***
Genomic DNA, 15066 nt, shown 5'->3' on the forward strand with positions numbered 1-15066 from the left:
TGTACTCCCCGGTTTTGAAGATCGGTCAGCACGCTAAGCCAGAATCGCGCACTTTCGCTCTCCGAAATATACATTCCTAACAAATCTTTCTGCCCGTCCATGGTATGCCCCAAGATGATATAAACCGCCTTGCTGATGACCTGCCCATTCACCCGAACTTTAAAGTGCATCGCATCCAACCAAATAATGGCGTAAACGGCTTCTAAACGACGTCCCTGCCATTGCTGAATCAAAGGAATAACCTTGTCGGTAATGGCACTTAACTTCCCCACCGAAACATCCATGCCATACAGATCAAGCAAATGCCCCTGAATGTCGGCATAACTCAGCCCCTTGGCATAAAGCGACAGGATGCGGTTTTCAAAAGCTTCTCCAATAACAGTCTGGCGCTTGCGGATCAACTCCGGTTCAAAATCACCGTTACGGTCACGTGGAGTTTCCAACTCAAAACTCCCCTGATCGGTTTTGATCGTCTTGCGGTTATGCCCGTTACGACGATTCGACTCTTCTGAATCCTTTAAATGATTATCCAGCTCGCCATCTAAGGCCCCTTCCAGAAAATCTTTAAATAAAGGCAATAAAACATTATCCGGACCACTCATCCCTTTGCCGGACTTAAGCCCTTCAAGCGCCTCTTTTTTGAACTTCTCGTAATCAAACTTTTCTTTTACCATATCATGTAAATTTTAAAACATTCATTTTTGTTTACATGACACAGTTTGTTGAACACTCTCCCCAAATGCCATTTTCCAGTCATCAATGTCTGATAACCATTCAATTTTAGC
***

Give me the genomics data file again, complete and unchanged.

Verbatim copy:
Genomic DNA, 15066 nt, shown 5'->3' on the forward strand with positions numbered 1-15066 from the left:
TGTACTCCCCGGTTTTGAAGATCGGTCAGCACGCTAAGCCAGAATCGCGCACTTTCGCTCTCCGAAATATACATTCCTAACAAATCTTTCTGCCCGTCCATGGTATGCCCCAAGATGATATAAACCGCCTTGCTGATGACCTGCCCATTCACCCGAACTTTAAAGTGCATCGCATCCAACCAAATAATGGCGTAAACGGCTTCTAAACGACGTCCCTGCCATTGCTGAATCAAAGGAATAACCTTGTCGGTAATGGCACTTAACTTCCCCACCGAAACATCCATGCCATACAGATCAAGCAAATGCCCCTGAATGTCGGCATAACTCAGCCCCTTGGCATAAAGCGACAGGATGCGGTTTTCAAAAGCTTCTCCAATAACAGTCTGGCGCTTGCGGATCAACTCCGGTTCAAAATCACCGTTACGGTCACGTGGAGTTTCCAACTCAAAACTCCCCTGATCGGTTTTGATCGTCTTGCGGTTATGCCCGTTACGACGATTCGACTCTTCTGAATCCTTTAAATGATTATCCAGCTCGCCATCTAAGGCCCCTTCCAGAAAATCTTTAAATAAAGGCAATAAAACATTATCCGGACCACTCATCCCTTTGCCGGACTTAAGCCCTTCAAGCGCCTCTTTTTTGAACTTCTCGTAATCAAACTTTTCTTTTACCATATCATGTAAATTTTAAAACATTCATTTTTGTTTACATGACACAGTTTGTTGAACACTCTCCCCAAATGCCATTTTCCAGTCATCAATGTCTGATAACCATTCAATTTTAGC